I like the rhythms of blogs. I like how things happen while I’m sleeping, how I become aware of other rhythms than my own in the blogs I read. Elouise usually blogs in her mornings, which are my afternoons. Meredith is a morning blogger too, but her morning writing happens as I fall asleep. I’m reading a book about women and time, wondering whether I’ll find anything I can use for my essay on timestamps in blogs, and there are many intriguing thoughts which may or may not be useful.

Michael Young (1988) has argued that “modern society has a linear bias to it; and that with this linear bias many natural rhythms have been replaced
by artificial ones, a rhythmic society replaced by a metronomic.” (Karen Davies, Women and Time: Weaving the Strands of Everyday LifeLund, Sweden: Grahns boktrykkeri, 1989, page 35)

Flylady‘s timed 15 minute missions, frequent (timed) emails and hundreds of thousands of appreciative, mostly female recipients suggest that linear and exact time may not be such an obviously anti-female proposition as Davies argues, though no doubt there’d be counter-arguments to this as well. In any case, I’m interested by the apparent opposition between the freeflowing connections, the rhythmic repetitions and the metronomically exact timestamps with which we adorn our weblogs.

3 thoughts on “rhythms and metronomes

  1. Bicyclemark's CommuniquÈ

    Homeland Shopping Network
    In a little over 24 hours, I shall be setting sail for the little town of Newark, NJ, where I was born in a manger. Oh wait. Well.. something like that. This visit is an especially important

  2. Bob

    i am researching metranomes for my gcse electronics, i would be ever so greatful if anyone could email me some general information on metranomes. As i need outside sources to include oin my study.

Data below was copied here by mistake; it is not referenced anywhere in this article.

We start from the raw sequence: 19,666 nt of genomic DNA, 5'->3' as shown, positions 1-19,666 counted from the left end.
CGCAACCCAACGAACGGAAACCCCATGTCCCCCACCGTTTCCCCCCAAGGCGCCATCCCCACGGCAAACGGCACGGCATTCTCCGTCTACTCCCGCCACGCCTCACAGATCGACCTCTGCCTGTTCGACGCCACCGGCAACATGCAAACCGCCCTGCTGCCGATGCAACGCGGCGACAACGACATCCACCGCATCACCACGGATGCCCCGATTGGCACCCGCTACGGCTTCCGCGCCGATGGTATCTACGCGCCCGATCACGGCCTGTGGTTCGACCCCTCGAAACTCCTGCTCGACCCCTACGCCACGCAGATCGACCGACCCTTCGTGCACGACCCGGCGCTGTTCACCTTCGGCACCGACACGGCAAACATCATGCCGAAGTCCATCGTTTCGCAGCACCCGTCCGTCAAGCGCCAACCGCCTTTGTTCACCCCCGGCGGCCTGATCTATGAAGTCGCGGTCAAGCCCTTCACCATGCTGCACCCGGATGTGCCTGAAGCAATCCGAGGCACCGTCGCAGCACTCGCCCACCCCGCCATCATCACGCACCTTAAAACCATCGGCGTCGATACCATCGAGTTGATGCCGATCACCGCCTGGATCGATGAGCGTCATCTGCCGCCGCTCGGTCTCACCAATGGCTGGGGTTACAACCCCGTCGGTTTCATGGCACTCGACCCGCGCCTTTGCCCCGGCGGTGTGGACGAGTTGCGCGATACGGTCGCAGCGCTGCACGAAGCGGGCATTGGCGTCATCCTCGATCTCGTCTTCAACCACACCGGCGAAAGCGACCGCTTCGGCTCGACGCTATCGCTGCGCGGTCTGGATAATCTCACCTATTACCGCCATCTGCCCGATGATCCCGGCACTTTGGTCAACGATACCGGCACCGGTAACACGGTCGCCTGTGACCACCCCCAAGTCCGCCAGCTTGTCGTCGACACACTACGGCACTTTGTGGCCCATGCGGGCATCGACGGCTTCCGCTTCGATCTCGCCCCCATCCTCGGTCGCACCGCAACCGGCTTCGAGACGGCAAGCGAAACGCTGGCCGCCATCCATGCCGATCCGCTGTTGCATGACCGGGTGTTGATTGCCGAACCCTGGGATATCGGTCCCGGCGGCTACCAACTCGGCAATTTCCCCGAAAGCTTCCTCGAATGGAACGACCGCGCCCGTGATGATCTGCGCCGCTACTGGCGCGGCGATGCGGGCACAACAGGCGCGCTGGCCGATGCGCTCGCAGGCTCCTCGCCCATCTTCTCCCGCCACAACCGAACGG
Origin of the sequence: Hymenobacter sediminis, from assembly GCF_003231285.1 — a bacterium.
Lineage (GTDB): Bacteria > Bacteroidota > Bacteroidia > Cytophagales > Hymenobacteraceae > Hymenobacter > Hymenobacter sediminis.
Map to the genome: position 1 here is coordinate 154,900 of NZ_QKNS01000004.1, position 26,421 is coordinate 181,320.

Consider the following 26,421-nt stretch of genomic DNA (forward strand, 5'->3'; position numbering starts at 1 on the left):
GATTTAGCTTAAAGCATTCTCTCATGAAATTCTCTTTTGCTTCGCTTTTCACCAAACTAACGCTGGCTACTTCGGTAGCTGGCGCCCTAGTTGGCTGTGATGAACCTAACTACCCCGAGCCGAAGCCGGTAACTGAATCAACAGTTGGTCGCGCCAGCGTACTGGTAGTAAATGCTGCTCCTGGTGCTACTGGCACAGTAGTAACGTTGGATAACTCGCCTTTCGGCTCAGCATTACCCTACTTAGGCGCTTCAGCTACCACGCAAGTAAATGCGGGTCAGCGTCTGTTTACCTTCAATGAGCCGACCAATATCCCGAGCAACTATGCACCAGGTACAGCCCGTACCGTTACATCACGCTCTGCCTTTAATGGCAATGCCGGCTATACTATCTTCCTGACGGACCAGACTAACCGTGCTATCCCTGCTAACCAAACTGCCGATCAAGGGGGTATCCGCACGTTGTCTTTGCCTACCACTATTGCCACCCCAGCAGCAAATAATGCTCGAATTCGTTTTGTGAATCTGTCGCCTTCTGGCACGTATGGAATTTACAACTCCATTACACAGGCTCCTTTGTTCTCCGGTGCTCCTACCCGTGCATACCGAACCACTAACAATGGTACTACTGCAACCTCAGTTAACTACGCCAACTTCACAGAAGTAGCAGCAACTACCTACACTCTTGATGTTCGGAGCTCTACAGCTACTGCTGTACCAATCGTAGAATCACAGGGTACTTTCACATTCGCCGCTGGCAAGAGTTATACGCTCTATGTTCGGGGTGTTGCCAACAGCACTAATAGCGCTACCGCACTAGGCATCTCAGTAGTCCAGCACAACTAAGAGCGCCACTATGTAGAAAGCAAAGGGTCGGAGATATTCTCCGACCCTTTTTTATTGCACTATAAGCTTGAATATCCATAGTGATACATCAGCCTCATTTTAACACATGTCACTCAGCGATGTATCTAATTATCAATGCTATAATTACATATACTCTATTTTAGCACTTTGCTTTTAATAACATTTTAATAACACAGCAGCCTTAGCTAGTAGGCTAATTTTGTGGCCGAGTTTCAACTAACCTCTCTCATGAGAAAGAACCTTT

email me

  3. Jill

    You mean you took the time to write that comment but not to read the post? What a strange idea of “researching metranomes”!

Leave A Comment

Recommended Posts

Triple book talk: Watch James Dobson, Jussi Parikka and me discuss our 2023 books

Thanks to everyone who came to the triple book talk of three recent books on machine vision by James Dobson, Jussi Parikka and me, and thanks for excellent questions. Several people have emailed to asked if we recorded it, and yes we did! Here you go! James and Jussi’s books […]

Image on a black background of a human hand holding a graphic showing the word AI with a blue circuit board pattern inside surrounded by blurred blue and yellow dots and a concentric circular blue design.
AI and algorithmic culture Machine Vision

Four visual registers for imaginaries of machine vision

I’m thrilled to announce another publication from our European Research Council (ERC)-funded research project on Machine Vision: Gabriele de Setaand Anya Shchetvina‘s paper analysing how Chinese AI companies visually present machine vision technologies. They find that the Chinese machine vision imaginary is global, blue and competitive.  De Seta, Gabriele, and Anya Shchetvina. “Imagining Machine […]

Do people flock to talks about ChatGPT because they are scared?

Whenever I give talks about ChatGPT and LLMs, whether to ninth graders, businesses or journalists, I meet people who are hungry for information, who really want to understand this new technology. I’ve interpreted this as interest and a need to understand – but yesterday, Eirik Solheim said that every time […]